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Bringing a touch of elegance to the 3 am classic chicken and biscuits, Chef Callie Speer of The Holy Roller in Austin presents the Casbah.

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Daily food & travel inspiration in your inbox

Transcript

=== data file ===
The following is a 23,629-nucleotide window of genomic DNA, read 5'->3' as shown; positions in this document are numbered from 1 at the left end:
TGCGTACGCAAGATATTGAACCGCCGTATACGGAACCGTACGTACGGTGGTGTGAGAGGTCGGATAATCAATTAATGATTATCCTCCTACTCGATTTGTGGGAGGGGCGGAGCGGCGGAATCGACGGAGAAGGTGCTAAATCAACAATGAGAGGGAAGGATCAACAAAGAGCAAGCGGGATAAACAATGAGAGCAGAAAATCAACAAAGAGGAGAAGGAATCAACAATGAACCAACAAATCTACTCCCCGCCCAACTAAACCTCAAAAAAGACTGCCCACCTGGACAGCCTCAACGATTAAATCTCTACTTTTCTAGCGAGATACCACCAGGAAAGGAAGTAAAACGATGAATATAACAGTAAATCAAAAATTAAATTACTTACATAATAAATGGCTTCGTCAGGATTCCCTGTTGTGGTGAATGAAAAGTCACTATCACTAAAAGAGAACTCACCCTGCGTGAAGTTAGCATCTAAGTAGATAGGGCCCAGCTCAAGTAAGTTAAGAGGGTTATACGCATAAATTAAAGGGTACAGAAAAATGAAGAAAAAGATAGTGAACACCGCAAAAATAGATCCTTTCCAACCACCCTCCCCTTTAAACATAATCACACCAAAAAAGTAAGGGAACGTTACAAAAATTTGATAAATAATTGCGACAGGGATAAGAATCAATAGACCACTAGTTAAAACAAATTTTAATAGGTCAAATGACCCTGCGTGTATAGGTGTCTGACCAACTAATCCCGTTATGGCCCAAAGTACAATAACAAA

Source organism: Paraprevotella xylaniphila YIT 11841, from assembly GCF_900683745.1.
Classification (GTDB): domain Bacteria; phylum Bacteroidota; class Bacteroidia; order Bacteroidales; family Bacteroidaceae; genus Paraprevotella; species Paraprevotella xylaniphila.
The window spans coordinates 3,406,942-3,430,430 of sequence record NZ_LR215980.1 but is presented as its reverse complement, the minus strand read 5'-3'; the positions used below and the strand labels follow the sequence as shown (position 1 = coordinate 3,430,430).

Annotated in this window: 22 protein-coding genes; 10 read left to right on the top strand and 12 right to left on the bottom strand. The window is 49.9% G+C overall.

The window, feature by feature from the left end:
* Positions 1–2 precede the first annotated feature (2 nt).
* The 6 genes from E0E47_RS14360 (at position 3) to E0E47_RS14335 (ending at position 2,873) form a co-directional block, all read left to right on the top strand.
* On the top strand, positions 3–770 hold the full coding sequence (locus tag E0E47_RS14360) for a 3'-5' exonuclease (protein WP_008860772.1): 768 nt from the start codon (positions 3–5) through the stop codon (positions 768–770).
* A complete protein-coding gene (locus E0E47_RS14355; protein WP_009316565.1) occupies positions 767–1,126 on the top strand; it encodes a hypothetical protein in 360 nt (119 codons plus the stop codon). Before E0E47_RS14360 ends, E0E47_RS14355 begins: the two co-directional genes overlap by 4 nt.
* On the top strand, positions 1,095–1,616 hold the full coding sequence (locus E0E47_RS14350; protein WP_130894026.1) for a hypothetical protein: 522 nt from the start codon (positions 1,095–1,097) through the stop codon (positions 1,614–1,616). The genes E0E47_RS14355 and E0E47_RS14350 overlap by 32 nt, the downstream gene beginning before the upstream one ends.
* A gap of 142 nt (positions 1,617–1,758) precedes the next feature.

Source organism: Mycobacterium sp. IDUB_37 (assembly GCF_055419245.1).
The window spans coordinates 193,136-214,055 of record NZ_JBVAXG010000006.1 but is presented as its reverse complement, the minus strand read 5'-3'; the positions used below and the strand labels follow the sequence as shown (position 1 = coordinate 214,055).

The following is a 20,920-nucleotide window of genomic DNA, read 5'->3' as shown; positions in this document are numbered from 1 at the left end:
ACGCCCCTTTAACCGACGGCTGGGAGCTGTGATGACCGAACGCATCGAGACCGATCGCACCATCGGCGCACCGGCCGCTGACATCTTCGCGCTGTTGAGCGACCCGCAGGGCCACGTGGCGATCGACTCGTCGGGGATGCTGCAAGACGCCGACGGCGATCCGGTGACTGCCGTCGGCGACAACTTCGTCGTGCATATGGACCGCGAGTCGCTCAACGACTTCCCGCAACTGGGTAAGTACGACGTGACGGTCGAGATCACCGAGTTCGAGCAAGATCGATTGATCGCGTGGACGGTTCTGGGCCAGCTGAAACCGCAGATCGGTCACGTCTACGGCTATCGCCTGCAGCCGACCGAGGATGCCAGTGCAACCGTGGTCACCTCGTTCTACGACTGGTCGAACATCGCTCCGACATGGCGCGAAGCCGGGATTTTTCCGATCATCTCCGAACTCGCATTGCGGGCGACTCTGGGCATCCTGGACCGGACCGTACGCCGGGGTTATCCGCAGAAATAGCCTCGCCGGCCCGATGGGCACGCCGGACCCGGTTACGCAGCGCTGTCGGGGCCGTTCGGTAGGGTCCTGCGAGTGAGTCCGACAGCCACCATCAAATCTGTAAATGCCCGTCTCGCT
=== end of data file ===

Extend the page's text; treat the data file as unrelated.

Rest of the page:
- Anybody's that's from Texas knows the chicken biscuit I'm talking about. It's a thing that people eat at 2:30 in the morning when they're leaving the bars. We want to toss all of that out of the window, and do it better with the casbah. I'm Callie Speer, and I'm the chef owner of Holy Roller. - [Britt] And I'm Britt Castro, and I'm the pastry chef at Holy Roller. - [Callie] Coming up in the south, biscuits just hold their own place of importance, as does fried chicken. We've all eaten fried chicken as kids in various ways, the way we do it here with corn flakes is really reminiscent of how my grandmother and my mother, and even how we do at our house for our child, just using the things you had at home, and using something that your kid would eat. - We have a lot of really great food memories, but you want to pass that on to other people and create those memories and make great food that people enjoy eating. The casbah is just something that makes people happy. It's butter, and chicken, and if you don't like that, like, you're missing out. - Kind of goes hand and hand with this play of trying to make these things that we like to eat, but make them better, and make them something that you actually want to come in here not at two o'clock in the morning and eat. - [Britt] It just reminds me of the warmth, and the friendliness of the south, and Texas. It's like a hug. - The fried chicken on the casbah is breaded in a way that's very reminiscent of my childhood, and putting some love into it, but then coating it with something that's a little bit silly, and playful, and certainly nostalgic. First in a bowl, you're gonna add salt, sugar, and a black tea bag. The black tea is strong enough to come through, and really give the chicken that good, solid tea flavor. Add the lemons, along with black pepper, thyme, honey, and coriander. Pour hot water into the bowl, and then stir everything together until the salt and sugar have dissolved. Cool the brine down on an ice bath. You cool the brine down so that you avoid cooking your chicken. To let the chicken brine for four hours, any longer than this will make the chicken too salty, and a little bit tough. While the chicken's brining, we can set up our breading station. Place corn flakes in the food processor, pulse the corn flakes around five times in a food processor. You don't want giant chunks of corn flake, but you also don't really want powder, you want an in between where you get that nice crunch from the corn flake, without eating a bowl of cereal. Set up your dredging station by pouring the corn flakes into a shallow half sheet pan. We're also gonna set up half sheet pans with flour, and buttermilk. Dip the chicken in the AP flour and shake off any excess. Then dip the chicken in the buttermilk, and shake off any excess. Then you're gonna dip the chicken into the corn flakes. You're looking to make sure that all of the chicken is covered, and this is going to ensure that you have this nice, golden crust all over it when it's removed from the fryer. Once you've got the coating all nice and covering the chicken, then it's time to place it in the fry basket. Drop the fry baskets into the oil, and while it's cooking, you're gonna want to cook it at about 350 degrees, and you're waiting until this chicken looks like super nice, golden brown color. Once fried, lift the baskets out of the oil and allow the chicken to drain. Here at Holy Roller, we make the best biscuit... Definitely this side of the Mississippi. - To make the biscuits, you're gonna sift all the dry ingredients together. That's the AP flour, the cake flour, baking powder, baking soda, sugar and salt. And that just prevents any clumps. When you go to bite in the biscuit when it's done, everything's nice and mixed together so it makes it fluffy. With your bench scraper, you're gonna cut the butter into small cubes, about one inch by one inch so when you put them into the food processor, they're not large chunks. Load the butter into the food processor, don't do it too fast because things will fly out. Pulse the butter and the dry ingredients in the food processor 'til it's about the consistency of loose gravel. You don't want the chunks of butter too small cause then you won't get the nice flakiness in the biscuit. Place that food process mix into your bowl, to be ready to mix the wet ingredients in. Slowly add the buttermilk to the ingredients in the bowl. Do it slowly so you don't overwork it, and you don't want to make it really tough by blending it together too fast. Slowly add cream into the mix, fold it in again so you're not creating too much toughness. So you're gonna continue to gently fold the mix together, just until the liquid soaks up all the dry ingredients. It's gonna be slightly shaggy looking, almost like it's too dry, but it's not there yet. On your surface that you're going to roll the biscuits out on, lightly flour it with cake flour, you want to use cake flour just because you don't want to add any more gluten to your mixture. Pour your mix from the bowl onto the lightly floured surface, and you're gonna bring it together with your hands just so it doesn't go everywhere. Form a loose rectangle, you're gonna cut it in half, and then fold that on top of itself. Then you're gonna cut that in half again. So you'll have about four bricks high, and you're just gonna keep folding that together about seven times, to almost create a lamination like you're folding a book or a sheet to create the nice, flaky layers. Gently press down onto the biscuit, and do this a couple times. It comes together and it starts to look more like a proper biscuit dough. Roll this chunk of dough about one inch thick. You're just gonna cut it into squares, three and a quarter inch by three and a quarter inch. Once you cut your squares out, you're gonna chill the dough, chill it for at least 30 minutes, that way it's nice and cold going into the oven, and it'll help create a nice, flaky biscuit. Once your dough is chilled, remove it from the fridge, brush it with an egg wash, so it gets a nice, shiny texture on top, and put it into the oven. Bake the biscuits at 375, once the biscuits have been in for about 15 minutes, you're gonna remove them from the oven, check that the centers are baked all the way through, and they're nice and golden brown. - Once we have our chicken done, and our biscuit done, we're going to assemble it with a handful of different things. Honey butter, Comeback sauce, or add an egg. Finish it and send it out the door. The first thing we're gonna do is cook our egg, so you're gonna add clarified butter to a heated pan. Add your egg, and we're gonna cook a sunny side egg. You're gonna season this egg with salt and pepper. Slice the biscuit in half, and slather the bottom with Comeback sauce, which is sort of like a spicy mayo. Spread the top with honey butter, the honey butter is our version of honey butter, which is butter, honey, and a little bit of citrus. Place two pieces of the fried chicken on top of the bottom half of the biscuit. Slide your egg on top of the chicken. Sprinkle the egg with black pepper and chopped parsley. Then we're gonna spear the casbah with a toothpick. We use toothpicks here that have little teeny, tiny skulls on them, just because why not? Place your mixed greens into a bowl, and add your vinegarette. We're going to add just a little bit at a time to mix it up and make sure that it's not overdressed, or soupy, that it's just covered just enough. Take that salad and place it next to the casbah. Then, we're gonna add a ramekin of syrup on the side. It's meant to give you that maple flavor, give you that sweetness, but to allow you to DIY that part. And then that's it, that's the casbah here at Holy Roller. - [Britt] The casbah has so many textures going on, and that's the best part of it. Buttery, flaky, crunchy, crispy. - One of the things about the casbah that I liked so much from the get go was that particularly with the chicken, it's far crunchier than you think it's going to be, which is really fun. Like you eat it and you're like, wow. Chomp, chomp, chomp. - [Britt] The casbah is exciting because it's a couple of things that you kind of know and love, and then it comes together in a way that you probably haven't eaten it before. - The love and the thought that's put into it certainly makes it unique. It's our take on something that is very recognizable, definitely to people in the state of Texas, if not the city of Austin, and I think it shows, but it shows in a way that it's not glamorous, and it's not fancy, and it's not meant to be. It's meant to be fun.